With advancements in technology, microgrids are revolutionizing the way facilities are receiving power. Cities in the United States are trying to shift away from using traditional centralized energy generation to a smarter more flexible energy resource. Microgrids provide a distributed energy source that is key to keep sustained power during rigorous times such as natural disasters. While microgrids seem to be the way of the future, they come with government involvement. With Agenda Discovery, you and your company can stay up-to-date on the latest government regulations related to microgrids.
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What is a Microgrid?
To fully understand what a microgrid is, it’s important to understand how a traditional grid provides energy. To power buildings, homes, or businesses in a certain neighborhood or area, their power sources are pulled through an interconnected main power grid that provides energy. However, when part of the main grid is broken, everyone connected to the grid loses power. This is one of the reasons whole neighborhoods have blackouts; each individual unit is dependent on the main power grid. With new advancements in technology, microgrids allow each individual building, home, or business to operate autonomously by disconnecting from a traditional grid.
How Does a Microgrid Work?
There are different ways to power a microgrid and it depends on the energy source for each city or state. For example, it can be fueled by solar panels, distributed generators, or batteries. The microgrid connects to the main grid at a point of common coupling and acts almost as a middle man. However, the microgrid can maintain the voltage at the same level as the main grid retaining power when there is an outage with the main grid. There is a switch on the microgrid that can separate the main grid and make it operate independently.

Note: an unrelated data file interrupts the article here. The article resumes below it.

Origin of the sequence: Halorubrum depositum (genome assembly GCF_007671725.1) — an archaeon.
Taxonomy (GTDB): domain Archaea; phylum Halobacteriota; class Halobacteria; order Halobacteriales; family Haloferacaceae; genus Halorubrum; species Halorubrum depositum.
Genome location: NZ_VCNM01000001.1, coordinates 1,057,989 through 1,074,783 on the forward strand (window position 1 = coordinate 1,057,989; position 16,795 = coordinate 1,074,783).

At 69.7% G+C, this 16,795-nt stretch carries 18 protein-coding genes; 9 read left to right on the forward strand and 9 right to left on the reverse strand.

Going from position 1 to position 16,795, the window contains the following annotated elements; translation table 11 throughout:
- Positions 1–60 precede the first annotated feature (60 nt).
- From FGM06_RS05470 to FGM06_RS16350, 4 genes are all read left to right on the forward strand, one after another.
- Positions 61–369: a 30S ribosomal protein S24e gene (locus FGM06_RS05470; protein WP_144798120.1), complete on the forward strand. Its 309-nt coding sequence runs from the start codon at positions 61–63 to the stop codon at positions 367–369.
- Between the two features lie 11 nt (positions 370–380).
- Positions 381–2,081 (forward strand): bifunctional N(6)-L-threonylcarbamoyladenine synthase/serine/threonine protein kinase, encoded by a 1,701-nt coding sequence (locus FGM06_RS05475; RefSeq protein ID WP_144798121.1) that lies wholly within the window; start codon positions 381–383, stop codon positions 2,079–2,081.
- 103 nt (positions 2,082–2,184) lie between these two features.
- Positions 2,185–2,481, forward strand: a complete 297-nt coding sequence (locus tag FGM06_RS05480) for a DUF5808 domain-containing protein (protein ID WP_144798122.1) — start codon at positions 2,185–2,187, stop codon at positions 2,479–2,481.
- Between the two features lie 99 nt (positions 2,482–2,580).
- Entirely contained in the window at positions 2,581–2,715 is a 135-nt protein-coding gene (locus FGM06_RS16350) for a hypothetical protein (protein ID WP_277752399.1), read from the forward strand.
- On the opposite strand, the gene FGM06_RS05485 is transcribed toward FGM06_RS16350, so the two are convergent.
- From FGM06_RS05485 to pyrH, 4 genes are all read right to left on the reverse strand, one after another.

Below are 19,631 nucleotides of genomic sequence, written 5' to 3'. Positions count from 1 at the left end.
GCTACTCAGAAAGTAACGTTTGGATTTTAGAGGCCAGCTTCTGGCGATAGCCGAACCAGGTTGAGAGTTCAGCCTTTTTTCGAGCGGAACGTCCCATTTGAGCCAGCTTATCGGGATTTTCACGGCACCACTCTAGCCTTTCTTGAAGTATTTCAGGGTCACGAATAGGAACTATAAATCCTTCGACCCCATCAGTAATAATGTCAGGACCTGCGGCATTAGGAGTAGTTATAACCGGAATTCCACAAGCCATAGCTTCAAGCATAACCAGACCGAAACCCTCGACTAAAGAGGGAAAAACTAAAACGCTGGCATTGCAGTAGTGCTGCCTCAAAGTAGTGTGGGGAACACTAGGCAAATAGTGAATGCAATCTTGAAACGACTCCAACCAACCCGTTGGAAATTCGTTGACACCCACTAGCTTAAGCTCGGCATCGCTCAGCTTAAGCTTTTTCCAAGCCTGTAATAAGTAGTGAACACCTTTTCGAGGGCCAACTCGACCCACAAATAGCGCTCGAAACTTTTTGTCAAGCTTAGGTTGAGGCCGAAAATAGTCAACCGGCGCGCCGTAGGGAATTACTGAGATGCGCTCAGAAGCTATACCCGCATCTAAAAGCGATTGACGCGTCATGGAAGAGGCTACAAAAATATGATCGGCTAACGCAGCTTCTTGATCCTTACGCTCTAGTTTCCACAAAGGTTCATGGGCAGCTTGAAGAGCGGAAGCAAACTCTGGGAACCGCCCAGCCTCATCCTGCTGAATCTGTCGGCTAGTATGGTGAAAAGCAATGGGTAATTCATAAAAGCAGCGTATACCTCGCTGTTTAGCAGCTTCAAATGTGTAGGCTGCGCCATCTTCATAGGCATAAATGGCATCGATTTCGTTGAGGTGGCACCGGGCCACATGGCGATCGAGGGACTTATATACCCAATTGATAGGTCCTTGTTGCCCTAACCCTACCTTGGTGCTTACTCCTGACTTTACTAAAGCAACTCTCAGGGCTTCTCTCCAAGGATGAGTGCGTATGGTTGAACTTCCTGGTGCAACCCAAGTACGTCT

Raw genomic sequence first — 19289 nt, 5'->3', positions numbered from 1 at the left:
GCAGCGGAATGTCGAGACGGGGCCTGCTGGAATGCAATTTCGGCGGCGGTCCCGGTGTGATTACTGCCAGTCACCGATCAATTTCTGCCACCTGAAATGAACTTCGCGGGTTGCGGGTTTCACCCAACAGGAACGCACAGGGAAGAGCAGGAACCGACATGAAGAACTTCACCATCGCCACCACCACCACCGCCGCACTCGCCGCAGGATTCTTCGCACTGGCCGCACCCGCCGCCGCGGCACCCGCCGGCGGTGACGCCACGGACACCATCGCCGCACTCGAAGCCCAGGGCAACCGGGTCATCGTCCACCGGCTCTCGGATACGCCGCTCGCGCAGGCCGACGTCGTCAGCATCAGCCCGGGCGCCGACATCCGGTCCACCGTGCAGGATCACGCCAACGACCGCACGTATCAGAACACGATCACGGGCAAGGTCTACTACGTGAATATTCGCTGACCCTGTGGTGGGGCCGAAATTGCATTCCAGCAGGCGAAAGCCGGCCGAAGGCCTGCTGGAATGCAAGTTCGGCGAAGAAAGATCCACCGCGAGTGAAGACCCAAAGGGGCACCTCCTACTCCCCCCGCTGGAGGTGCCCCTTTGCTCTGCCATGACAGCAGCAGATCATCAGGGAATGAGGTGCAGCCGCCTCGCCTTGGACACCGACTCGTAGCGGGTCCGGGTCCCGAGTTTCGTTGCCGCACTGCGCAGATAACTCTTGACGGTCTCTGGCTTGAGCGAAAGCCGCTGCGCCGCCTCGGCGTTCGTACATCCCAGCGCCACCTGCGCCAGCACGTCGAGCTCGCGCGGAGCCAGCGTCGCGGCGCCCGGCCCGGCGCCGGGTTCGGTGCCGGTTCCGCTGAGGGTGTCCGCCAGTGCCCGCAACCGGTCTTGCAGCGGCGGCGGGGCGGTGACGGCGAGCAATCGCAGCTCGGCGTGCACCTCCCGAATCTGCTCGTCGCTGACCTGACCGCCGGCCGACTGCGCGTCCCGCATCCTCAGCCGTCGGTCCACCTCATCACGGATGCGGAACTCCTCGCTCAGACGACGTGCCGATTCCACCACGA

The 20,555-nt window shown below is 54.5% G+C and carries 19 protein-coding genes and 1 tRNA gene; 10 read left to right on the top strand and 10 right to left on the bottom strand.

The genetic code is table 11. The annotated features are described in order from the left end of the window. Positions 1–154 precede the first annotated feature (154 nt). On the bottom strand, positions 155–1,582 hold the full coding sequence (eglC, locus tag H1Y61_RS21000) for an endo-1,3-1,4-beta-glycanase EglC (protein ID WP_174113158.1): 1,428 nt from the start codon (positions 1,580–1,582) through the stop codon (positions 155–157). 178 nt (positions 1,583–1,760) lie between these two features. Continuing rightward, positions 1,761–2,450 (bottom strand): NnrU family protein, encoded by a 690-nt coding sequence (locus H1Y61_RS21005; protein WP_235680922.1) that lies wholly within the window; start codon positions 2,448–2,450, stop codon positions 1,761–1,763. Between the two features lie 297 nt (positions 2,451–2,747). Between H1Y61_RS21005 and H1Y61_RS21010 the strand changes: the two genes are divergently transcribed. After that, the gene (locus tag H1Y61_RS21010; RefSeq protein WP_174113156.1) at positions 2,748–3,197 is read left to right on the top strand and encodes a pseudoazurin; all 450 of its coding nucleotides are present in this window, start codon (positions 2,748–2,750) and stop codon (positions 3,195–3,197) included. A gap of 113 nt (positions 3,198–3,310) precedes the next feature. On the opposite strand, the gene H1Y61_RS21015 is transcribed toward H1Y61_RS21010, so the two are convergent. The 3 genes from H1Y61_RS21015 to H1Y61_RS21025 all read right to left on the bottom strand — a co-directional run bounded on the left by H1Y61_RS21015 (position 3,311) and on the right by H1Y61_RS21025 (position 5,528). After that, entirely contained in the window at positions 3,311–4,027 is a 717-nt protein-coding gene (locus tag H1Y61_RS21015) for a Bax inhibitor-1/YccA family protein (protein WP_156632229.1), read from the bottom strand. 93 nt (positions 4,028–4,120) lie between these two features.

Current Microgrid Projects
The benefits of a microgrid are environmentally-friendly, reduce power costs, and attain energy independence. That is why many cities and states are pushing to use them in their infrastructure. For example, Santa Rita jail, in California, recently switched its facility to using microgrids. is. Additionally, this facility runs on a traditional grid, but with a flip of the switch, it can run independently on a lithium battery. Another example of a successful microgrid project is the mixed residential and industrial area of Mesa Del Sol in Albuquerque, New Mexico. The microgrid can be powered by a solar system, natural gas, battery, or a fuel cell. If the main power grid stops working, there is a switch that can be turned on manually or automatically that turns on the microgrid to power each building separately.
With any new system in infrastructure, comes government involvement. The state of California is creating rules and regulations to implement the new microgrid system. New Jersey is also on the fast track to use microgrids for its transit system. Many other states are starting to use and implement microgrids as they are rising in popularity. With states racing to get microgrids for their infrastructure, local lawmakers will be voting upon uses of them, which could affect your business.
Track With Agenda Discovery
If you are in the utility industry, such as providing electricity or maintaining infrastructure, this could directly affect the way you do business. By using Agenda Discovery, you can monitor keywords like “solar power” and “microgrids” in local government agendas and track when and where these regulations will be voted on. Request a demo of Agenda Discovery today.